There’s no question that the Minnesota Vikings are a better overall football team when Percy Harvin is on the field. After all, he’s one of the league’s most dynamic kickoff returners and slot receivers – plus he even plays some running back. But is Harvin worth the $16.5 million annually that he’s hoping to earn in free agency?
The Vikings can’t really seem to come up with an answer, and it appears as if they could be making preparations for life without Harvin. The 24-year-old has one more year left on his contract and wants to be re-signed before training camp opens later in 2013. Assuming he doesn’t get re-signed this offseason, it’s very possible that he will hold out and skip some regular season games.
As this headache inches closer and closer, the Vikings are out shopping for other wide receivers. And the biggest name to surface so far is Mike Wallace, who’s hoping for a fresh start following a down year with the Pittsburgh Steelers.
After serving as a legitimate number one wideout for the Steelers in 2010 (1,257 receiving YDS, 10 TD) and 2011 (1,193 receiving YDS, 8 TD), Wallace regressed with 836 receiving yards and eight touchdowns in 2012. Of course, most people still see the talent as being there, which is why Minnesota is willing to enter a bidding war with the Miami Dolphins.
The way that some Vikings fans see it now, they could have two top receiving threats by signing Wallace. And this would certainly be a welcome thought for starting quarterback Christian Ponder, who was relegated to a receiving quartet of Michael Jenkins, Kyle Rudolph, Jerome Simpson and Jarius Wright at the end of the year.
However, the reality is that it could just be Wallace boosting the receiving corps., with Percy Harvin playing the minimum to qualify for free agency next offseason. It’s ultimately up to the Vikings to decide if they want to pay Harvin the same kind of money that Calvin Johnson earns. Here’s a quick look at the pros and cons that Minnesota will be weighing.
A Big Threat – Percy Harvin is a dangerous player who’s more valuable than his numbers indicate. His speed and mobility make Harvin somebody that commands extra attention any time he’s on the field. This in turn frees other players up for more production like Adrian Peterson, Jenkins and Rudolph.
Solid Numbers – In just nine games last year, Harvin managed to catch 62 balls for 677 yards, rushed for 96 yards, had a 105-yard kickoff return, and scored five total touchdowns.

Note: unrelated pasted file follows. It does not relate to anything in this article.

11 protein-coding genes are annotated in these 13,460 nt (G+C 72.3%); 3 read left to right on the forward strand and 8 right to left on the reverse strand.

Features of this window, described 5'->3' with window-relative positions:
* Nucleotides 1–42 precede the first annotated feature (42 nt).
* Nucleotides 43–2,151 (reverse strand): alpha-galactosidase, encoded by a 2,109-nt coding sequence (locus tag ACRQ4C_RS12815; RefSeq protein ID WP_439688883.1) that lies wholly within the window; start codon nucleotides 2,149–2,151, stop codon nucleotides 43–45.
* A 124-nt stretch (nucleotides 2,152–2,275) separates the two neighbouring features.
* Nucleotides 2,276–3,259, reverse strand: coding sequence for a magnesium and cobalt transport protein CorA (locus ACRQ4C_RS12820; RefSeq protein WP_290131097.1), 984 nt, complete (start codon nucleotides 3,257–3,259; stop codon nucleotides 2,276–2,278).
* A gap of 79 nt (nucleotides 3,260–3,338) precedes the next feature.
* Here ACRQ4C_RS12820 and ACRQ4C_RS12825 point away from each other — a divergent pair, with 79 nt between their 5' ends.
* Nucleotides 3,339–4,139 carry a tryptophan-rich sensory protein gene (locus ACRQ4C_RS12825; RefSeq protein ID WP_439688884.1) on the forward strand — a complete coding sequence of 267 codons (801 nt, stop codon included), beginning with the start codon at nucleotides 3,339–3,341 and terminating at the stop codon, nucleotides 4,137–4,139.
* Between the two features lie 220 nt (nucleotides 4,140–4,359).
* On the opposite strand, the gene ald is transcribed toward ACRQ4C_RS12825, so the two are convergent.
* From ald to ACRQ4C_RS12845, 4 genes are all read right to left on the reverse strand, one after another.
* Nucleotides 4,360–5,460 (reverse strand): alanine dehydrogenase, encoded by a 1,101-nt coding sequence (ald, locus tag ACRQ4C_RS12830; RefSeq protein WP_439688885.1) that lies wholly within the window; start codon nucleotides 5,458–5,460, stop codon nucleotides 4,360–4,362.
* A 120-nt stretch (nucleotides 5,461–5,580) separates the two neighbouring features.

Proven Winner – The Vikings had a pretty successful year after going 10-6 and making the playoffs. In the eight full games that Harvin played last season, the Vikings went 5-3 and looked good while doing so.
Christian Ponder needs Him – One of the biggest aids to Adrian Peterson’s 2,000-plus-yard rushing campaign was how badly Ponder performed in Harvin’s absence; in other words, Minnesota was forced to run Peterson over and over again. With his favorite target in the lineup, Ponder threw for over 200 yards five times in nine games; without Harvin, Ponder was only able to go over 200 yards twice passing in seven games.
Injury-Prone – In his first three seasons, Percy Harvin rarely missed any games. However, he did sit out plenty of snaps due to migraines and other nagging injury problems. But last year, things really bottomed-out when the Florida product was placed on the injured reserve mid-season with an ailing hip and ankle. Percy only managed to play in nine contests in 2012 because of this.
Bad Temperament – $16.5 million is a lot of money to pay annually for a guy who’s had run-ins with coaches dating back to his college days. He was seen yelling at coach Leslie Frazier last year during the Seattle game – most likely over wanting the ball more. He also threw a weight at former Vikings coach Brad Childress when Randy Moss was cut from the team.
Sulkiness/Immaturity – Nobody questions Percy Harvin’s desire to win. But when things don’t go his way, Harvin has the tendency to sulk and be immature. The screaming matches with coaches are a good example of this. He also demanded a trade when he was unhappy with the Vikings prospects last summer. This being said, it won’t be surprising if his heart isn’t into the team when/if a giant contract doesn’t come.
It certainly won’t be easy for Minnesota to hand Harvin anywhere in the neighborhood of $16.5 million per year based on the cons we discussed. However, they can’t exactly afford to let him walk without getting Wallace based on the pros we talked about. All we can say is that the Vikings’ front office is a tough place to be right now.